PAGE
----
The Way We Do Europe: Subsidiarity and the Substantive Democratic Deficit
European Law Journal, 1/2015, Forthcoming
Posted: 15 Oct 2013 Last revised: 17 Dec 2014
Date Written: October 15, 2013
The new institutional framework of subsidiarity is expected to lower the EU democratic deficit. In contrast to this optimistic scenario, I argue that the success of subsidiarity depends on its capacity to unravel the ‘substantive’ democratic deficit. Linked to the EU functional design, this dimension of the democratic deficit has developed due to two limitations of EU-level politics. First, the range of topics open to democratic debate in the EU is narrower thanks to the EU functional design (horizontal substantive democratic deficit). Second, the proportion of the debate which we could genuinely describe as being political is declining as a result of the de-politicisation of EU goals, underpinned by a massive accumulation of allegedly apolitical expert knowledge (vertical substantive democratic deficit). Against this background, I contend that by involving actors relatively alien to the EU functional thinking, subsidiarity could offer an opportune ground for the re-politicisation of democratic ‘blind spots’ in EU policy-making.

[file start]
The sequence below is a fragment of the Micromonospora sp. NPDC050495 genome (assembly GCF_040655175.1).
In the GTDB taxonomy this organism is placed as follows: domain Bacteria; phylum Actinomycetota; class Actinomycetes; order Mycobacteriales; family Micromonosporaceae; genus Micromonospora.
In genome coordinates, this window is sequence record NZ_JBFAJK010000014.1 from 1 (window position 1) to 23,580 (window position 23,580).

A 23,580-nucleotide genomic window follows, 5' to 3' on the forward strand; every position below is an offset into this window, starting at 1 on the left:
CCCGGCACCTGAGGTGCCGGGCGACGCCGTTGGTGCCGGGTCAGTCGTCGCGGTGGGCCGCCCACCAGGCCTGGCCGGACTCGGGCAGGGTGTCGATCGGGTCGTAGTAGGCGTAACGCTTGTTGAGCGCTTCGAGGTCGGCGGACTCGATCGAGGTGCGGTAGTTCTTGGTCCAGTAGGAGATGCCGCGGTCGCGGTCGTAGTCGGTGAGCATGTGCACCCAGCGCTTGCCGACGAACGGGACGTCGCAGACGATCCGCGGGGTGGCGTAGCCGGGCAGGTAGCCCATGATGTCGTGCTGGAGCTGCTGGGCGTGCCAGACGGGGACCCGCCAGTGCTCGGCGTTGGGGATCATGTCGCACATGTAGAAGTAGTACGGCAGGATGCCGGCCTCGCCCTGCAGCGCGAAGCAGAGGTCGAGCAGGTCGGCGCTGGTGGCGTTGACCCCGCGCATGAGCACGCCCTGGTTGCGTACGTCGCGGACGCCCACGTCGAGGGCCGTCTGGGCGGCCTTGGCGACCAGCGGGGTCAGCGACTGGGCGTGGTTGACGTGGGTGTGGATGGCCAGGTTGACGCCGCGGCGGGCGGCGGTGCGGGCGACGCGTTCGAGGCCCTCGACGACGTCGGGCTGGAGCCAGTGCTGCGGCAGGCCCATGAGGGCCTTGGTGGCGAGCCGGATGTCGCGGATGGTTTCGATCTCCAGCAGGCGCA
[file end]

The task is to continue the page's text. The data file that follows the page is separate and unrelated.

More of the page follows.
Keywords: European Union, Subsidiarity, Democratic Defict, European Private Law, Competence Creep, Functionalism
JEL Classification: K12
Suggested Citation: Suggested Citation